Judge Clark Douglas tries and tries to forget you, girl, but it's just so hard to do.
In every life there comes a time where that dream you dream becomes that thing you do.
"It is very important that you don't stink today."
Facts of the Case
Guy Patterson (Tom Everett Scott, Southland), Lenny Haise (Steve Zahn, Treme), T.B. Player (Ethan Embry, Once Upon a Time) and Jimmy Mattingly (Johnathon Schaech, Quarantine) are four ordinary guys from Pennsylvania who decide to start a band. It's the early '60s, and Beatlemania is sweeping the country. As such, their Beatles-esque tune "That Thing You Do" catches on with young audiences and soon wins them some paying gigs around the state. Before long, the band catches the eye of a record company executive (Tom Hanks, Forrest Gump), who proceeds to make promises of fame and fortune. Can these guys transform the increasing popularity of their catchy single into a lucrative career?
Tom Hanks' That Thing You Do! is the cinematic equivalent of a great pop song: it's fun and breezy, but nonetheless manages to include some melancholy lyricism here and there. Whether you're watching the original theatrical version or the extended director's cut, the movie zips right on by on a wave of nostalgic pleasure.
There's a simple contrast here that is the key to the movie's soulful effectiveness. On the one hand, it's a fairy tale about a group of ordinary guys succeeding beyond their wildest dreams. With each new performance and audition, they seem one step closer to becoming bona fide superstars. On the other hand, the film is ultimately the story of a one-hit wonder, a group that couldn't find a way to grow beyond that one irresistible tune. The story being told only lasts as long as the title tune. It's a portrait of a transformational season in the life of four young men, a beautiful moment shared between friends before life intervenes and sends them on their assorted long-term paths.
Speaking of the title tune: it's an original song penned by Adam Schlesinger, and it's absolutely convincing as a hit song from the era. The fact that we hear the song many times over the course of the film and never grow weary of it speaks to its infectious charm. It's always a challenge for films to produce fake hits that sound like real hits (I'm looking at you, Be Cool), so it's a relief that this one was able to pull it off. Without a great tune at its core, the movie simply wouldn't have worked. In the film, the song becomes a hit due to an accident of sorts: it originates as a tender ballad, but during one performance the drummer decides to pick up the tempo. The songwriter (who also happens to be the lead singer) isn't happy about this, but it's hard to argue with the crowd's crazed reaction. One of the film's great pleasures is the manner in which it examines the band's bewilderment with their own success.
The Hanks character is particularly intriguing—we keep waiting for him to reveal himself as a predatory figure; a record executive who's just using these kids to make a quick buck. But no, there's something almost fatherly about the way he handles the guys. He knows the countless mistakes a young up-and-coming band can make, and he gently nudges his new band in the right direction without becoming too pushy. When he spots elements of tension and conflict, he keeps his thoughts to himself and waits to see whether the band will be able to sort out their own problems. He's been through this routine too many times and knows that if the band can't handle the little problems early on, they won't be able to handle the serious challenges later. Hanks' final scene is one of the film's best; a tender-yet-firm moment in which the executive offers a handful of simple truths.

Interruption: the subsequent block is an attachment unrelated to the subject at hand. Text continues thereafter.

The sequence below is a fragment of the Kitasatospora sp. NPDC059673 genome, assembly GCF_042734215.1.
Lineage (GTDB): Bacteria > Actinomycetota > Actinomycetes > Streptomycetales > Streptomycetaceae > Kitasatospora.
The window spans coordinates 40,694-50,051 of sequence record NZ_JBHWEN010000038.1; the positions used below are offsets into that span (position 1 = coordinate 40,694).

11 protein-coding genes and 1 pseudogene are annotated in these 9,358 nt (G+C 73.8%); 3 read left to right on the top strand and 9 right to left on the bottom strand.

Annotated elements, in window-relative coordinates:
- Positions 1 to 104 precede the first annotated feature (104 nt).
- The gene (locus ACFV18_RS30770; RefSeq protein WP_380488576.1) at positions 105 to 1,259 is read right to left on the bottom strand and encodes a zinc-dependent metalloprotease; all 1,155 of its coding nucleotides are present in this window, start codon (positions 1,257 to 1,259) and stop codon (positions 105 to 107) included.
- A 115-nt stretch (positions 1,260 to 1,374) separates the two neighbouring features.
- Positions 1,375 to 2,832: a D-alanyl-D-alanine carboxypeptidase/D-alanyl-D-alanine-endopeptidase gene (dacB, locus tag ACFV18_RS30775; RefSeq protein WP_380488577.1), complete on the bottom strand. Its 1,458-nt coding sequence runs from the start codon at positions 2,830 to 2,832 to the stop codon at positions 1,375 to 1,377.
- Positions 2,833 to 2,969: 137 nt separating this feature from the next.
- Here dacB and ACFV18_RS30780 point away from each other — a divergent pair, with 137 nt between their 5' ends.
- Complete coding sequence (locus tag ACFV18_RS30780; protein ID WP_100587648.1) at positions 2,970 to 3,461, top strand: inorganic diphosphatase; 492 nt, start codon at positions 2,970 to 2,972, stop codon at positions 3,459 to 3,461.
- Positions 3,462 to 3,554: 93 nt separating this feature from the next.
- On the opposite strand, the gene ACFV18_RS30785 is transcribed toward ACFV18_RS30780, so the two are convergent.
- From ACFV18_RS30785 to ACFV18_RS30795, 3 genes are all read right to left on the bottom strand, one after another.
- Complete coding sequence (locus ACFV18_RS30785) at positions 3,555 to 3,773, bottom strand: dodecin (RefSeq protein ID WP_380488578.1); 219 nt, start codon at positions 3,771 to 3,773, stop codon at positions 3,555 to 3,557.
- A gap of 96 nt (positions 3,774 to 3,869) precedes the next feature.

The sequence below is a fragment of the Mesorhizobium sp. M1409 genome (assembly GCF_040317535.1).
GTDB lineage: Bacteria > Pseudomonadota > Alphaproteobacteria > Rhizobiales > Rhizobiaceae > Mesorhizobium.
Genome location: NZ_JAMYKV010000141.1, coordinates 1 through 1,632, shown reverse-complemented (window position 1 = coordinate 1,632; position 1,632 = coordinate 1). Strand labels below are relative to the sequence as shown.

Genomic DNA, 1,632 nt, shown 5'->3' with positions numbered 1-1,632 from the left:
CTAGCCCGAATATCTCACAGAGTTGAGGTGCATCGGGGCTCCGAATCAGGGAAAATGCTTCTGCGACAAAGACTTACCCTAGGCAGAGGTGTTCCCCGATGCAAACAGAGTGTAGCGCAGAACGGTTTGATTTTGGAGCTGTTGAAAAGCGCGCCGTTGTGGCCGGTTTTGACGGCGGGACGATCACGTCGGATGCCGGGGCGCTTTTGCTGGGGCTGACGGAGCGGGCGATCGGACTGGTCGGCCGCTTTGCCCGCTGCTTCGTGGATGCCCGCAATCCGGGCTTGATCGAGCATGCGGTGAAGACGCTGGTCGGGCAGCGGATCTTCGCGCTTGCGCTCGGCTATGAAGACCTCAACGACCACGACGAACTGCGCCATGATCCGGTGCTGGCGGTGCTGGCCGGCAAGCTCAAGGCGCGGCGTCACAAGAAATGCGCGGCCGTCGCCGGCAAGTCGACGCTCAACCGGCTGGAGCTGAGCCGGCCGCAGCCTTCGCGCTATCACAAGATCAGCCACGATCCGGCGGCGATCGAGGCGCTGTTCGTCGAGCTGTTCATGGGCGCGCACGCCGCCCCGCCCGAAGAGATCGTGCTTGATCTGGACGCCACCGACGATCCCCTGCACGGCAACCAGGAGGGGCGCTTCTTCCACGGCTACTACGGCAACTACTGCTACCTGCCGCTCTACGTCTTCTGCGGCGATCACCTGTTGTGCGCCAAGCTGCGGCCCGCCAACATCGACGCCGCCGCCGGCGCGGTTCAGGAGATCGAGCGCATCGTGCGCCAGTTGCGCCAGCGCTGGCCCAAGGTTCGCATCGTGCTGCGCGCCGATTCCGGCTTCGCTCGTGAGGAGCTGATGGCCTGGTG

While Hanks is easily the film's biggest star, his role is a supporting one. The man tasked with carrying the bulk of the film is Tom Everett Scott, the band's most passionate and musically literate member. While the other guys have various other distractions that begin to preoccupy them as the band rises to fame, Guy remains focused on the music at all times. There's a lovely moment when Guy finds himself tossing aside his chance to score with a sexy waitress (Hanks' wife Rita Wilson, It's Complicated) so he can meet with an aging jazz legend (Bill Cobbs, The Hudsucker Proxy) who happens to be dining at the same restaurant. Among the other guys, the standout is Steve Zahn, who does his lovable goofball schtick as effectively as ever. There's also a fine turn from Liv Tyler (The Lord of the Rings: The Fellowship of the Ring) as the lead singer's increasingly-neglected girlfriend, and from Charlize Theron (Young Adult) as Guy's exceptionally vapid gal pal.
That Thing You Do! (Blu-ray) arrives sporting a weak 1080p/1.85:1 transfer. The image is quite soft and often looks pretty beat-up, with a surprising number of scratches and flecks present for a film made in the mid-'90s. Some prominent noise is present at times, and detail isn't great. It looks better than it would in standard-def, but not by much. Very disappointing. At least the DTS HD 5.1 Master Audio track is solid, particularly during the big concert scenes. Dialogue is crisp and clean while the music and sound design is robust and immersive. Supplements include the theatrical cut of the film (which I slightly prefer—the extended cut offers some nice new moments and a whole lot more of Theron's character, but it's not as smoothly-paced as the original), a handful of featurettes ("The Wonders! Big in Japan," "The Story of The Wonders," "Making That Thing You Do!," "That Thing You Do! Reunion" and an HBO First Look special), a music video and some trailers.
A lovely film gets a lousy transfer. By all means see this winning flick, but don't bother upgrading if you already own the DVD.
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